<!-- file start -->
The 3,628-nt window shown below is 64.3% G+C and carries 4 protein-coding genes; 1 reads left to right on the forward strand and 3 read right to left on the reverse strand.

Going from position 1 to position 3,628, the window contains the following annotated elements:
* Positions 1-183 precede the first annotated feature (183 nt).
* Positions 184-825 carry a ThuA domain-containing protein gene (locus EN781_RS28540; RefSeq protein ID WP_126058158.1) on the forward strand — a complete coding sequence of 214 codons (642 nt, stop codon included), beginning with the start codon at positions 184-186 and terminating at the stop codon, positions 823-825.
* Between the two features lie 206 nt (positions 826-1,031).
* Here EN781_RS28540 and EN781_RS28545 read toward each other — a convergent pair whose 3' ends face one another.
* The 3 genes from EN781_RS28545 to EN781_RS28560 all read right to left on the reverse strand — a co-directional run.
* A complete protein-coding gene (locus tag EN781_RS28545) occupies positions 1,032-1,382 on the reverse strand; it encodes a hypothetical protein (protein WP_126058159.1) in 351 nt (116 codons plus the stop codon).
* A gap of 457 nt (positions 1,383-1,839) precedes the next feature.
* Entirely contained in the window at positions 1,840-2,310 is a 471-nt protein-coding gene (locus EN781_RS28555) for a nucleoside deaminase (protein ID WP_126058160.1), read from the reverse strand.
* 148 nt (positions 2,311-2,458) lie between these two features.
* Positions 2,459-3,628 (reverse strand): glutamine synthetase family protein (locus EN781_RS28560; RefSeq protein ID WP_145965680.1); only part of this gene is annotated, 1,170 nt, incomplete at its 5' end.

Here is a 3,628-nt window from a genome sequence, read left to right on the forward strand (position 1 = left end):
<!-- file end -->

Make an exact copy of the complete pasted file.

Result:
The 3,628-nt window shown below is 64.3% G+C and carries 4 protein-coding genes; 1 reads left to right on the forward strand and 3 read right to left on the reverse strand.

Going from position 1 to position 3,628, the window contains the following annotated elements:
* Positions 1-183 precede the first annotated feature (183 nt).
* Positions 184-825 carry a ThuA domain-containing protein gene (locus EN781_RS28540; RefSeq protein ID WP_126058158.1) on the forward strand — a complete coding sequence of 214 codons (642 nt, stop codon included), beginning with the start codon at positions 184-186 and terminating at the stop codon, positions 823-825.
* Between the two features lie 206 nt (positions 826-1,031).
* Here EN781_RS28540 and EN781_RS28545 read toward each other — a convergent pair whose 3' ends face one another.
* The 3 genes from EN781_RS28545 to EN781_RS28560 all read right to left on the reverse strand — a co-directional run.
* A complete protein-coding gene (locus tag EN781_RS28545) occupies positions 1,032-1,382 on the reverse strand; it encodes a hypothetical protein (protein WP_126058159.1) in 351 nt (116 codons plus the stop codon).
* A gap of 457 nt (positions 1,383-1,839) precedes the next feature.
* Entirely contained in the window at positions 1,840-2,310 is a 471-nt protein-coding gene (locus EN781_RS28555) for a nucleoside deaminase (protein ID WP_126058160.1), read from the reverse strand.
* 148 nt (positions 2,311-2,458) lie between these two features.
* Positions 2,459-3,628 (reverse strand): glutamine synthetase family protein (locus EN781_RS28560; RefSeq protein ID WP_145965680.1); only part of this gene is annotated, 1,170 nt, incomplete at its 5' end.

Here is a 3,628-nt window from a genome sequence, read left to right on the forward strand (position 1 = left end):